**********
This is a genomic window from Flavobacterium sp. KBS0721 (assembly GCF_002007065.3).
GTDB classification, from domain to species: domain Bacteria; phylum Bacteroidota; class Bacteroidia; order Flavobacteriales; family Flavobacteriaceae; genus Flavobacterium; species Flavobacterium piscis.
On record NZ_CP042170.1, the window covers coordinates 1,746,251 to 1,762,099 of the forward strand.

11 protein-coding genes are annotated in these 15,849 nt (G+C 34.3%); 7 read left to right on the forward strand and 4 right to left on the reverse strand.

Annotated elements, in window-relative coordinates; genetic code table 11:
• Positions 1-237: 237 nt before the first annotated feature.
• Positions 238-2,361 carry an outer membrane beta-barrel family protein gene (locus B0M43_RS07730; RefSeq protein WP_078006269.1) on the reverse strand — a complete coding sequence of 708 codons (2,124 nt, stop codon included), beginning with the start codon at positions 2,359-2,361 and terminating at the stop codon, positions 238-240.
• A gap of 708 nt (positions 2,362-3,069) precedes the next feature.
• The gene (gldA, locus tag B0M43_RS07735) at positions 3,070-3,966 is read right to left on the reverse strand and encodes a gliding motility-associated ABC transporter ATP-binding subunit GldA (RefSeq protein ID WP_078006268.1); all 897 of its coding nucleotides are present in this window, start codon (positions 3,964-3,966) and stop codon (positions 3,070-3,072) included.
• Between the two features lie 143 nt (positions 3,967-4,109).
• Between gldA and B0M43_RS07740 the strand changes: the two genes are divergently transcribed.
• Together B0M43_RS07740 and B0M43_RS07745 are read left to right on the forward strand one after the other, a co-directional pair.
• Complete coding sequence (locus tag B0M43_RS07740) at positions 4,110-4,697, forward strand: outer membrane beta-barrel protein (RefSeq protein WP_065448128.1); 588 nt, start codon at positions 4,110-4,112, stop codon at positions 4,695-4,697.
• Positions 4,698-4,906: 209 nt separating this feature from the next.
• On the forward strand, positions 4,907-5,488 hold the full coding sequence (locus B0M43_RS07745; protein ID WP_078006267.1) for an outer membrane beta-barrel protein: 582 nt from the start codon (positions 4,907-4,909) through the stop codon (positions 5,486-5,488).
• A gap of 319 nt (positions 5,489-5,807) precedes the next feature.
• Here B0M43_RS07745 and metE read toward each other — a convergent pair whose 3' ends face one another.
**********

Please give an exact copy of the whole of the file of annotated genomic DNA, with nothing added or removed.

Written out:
This is a genomic window from Flavobacterium sp. KBS0721 (assembly GCF_002007065.3).
GTDB classification, from domain to species: domain Bacteria; phylum Bacteroidota; class Bacteroidia; order Flavobacteriales; family Flavobacteriaceae; genus Flavobacterium; species Flavobacterium piscis.
On record NZ_CP042170.1, the window covers coordinates 1,746,251 to 1,762,099 of the forward strand.

11 protein-coding genes are annotated in these 15,849 nt (G+C 34.3%); 7 read left to right on the forward strand and 4 right to left on the reverse strand.

Annotated elements, in window-relative coordinates; genetic code table 11:
• Positions 1-237: 237 nt before the first annotated feature.
• Positions 238-2,361 carry an outer membrane beta-barrel family protein gene (locus B0M43_RS07730; RefSeq protein WP_078006269.1) on the reverse strand — a complete coding sequence of 708 codons (2,124 nt, stop codon included), beginning with the start codon at positions 2,359-2,361 and terminating at the stop codon, positions 238-240.
• A gap of 708 nt (positions 2,362-3,069) precedes the next feature.
• The gene (gldA, locus tag B0M43_RS07735) at positions 3,070-3,966 is read right to left on the reverse strand and encodes a gliding motility-associated ABC transporter ATP-binding subunit GldA (RefSeq protein ID WP_078006268.1); all 897 of its coding nucleotides are present in this window, start codon (positions 3,964-3,966) and stop codon (positions 3,070-3,072) included.
• Between the two features lie 143 nt (positions 3,967-4,109).
• Between gldA and B0M43_RS07740 the strand changes: the two genes are divergently transcribed.
• Together B0M43_RS07740 and B0M43_RS07745 are read left to right on the forward strand one after the other, a co-directional pair.
• Complete coding sequence (locus tag B0M43_RS07740) at positions 4,110-4,697, forward strand: outer membrane beta-barrel protein (RefSeq protein WP_065448128.1); 588 nt, start codon at positions 4,110-4,112, stop codon at positions 4,695-4,697.
• Positions 4,698-4,906: 209 nt separating this feature from the next.
• On the forward strand, positions 4,907-5,488 hold the full coding sequence (locus B0M43_RS07745; protein ID WP_078006267.1) for an outer membrane beta-barrel protein: 582 nt from the start codon (positions 4,907-4,909) through the stop codon (positions 5,486-5,488).
• A gap of 319 nt (positions 5,489-5,807) precedes the next feature.
• Here B0M43_RS07745 and metE read toward each other — a convergent pair whose 3' ends face one another.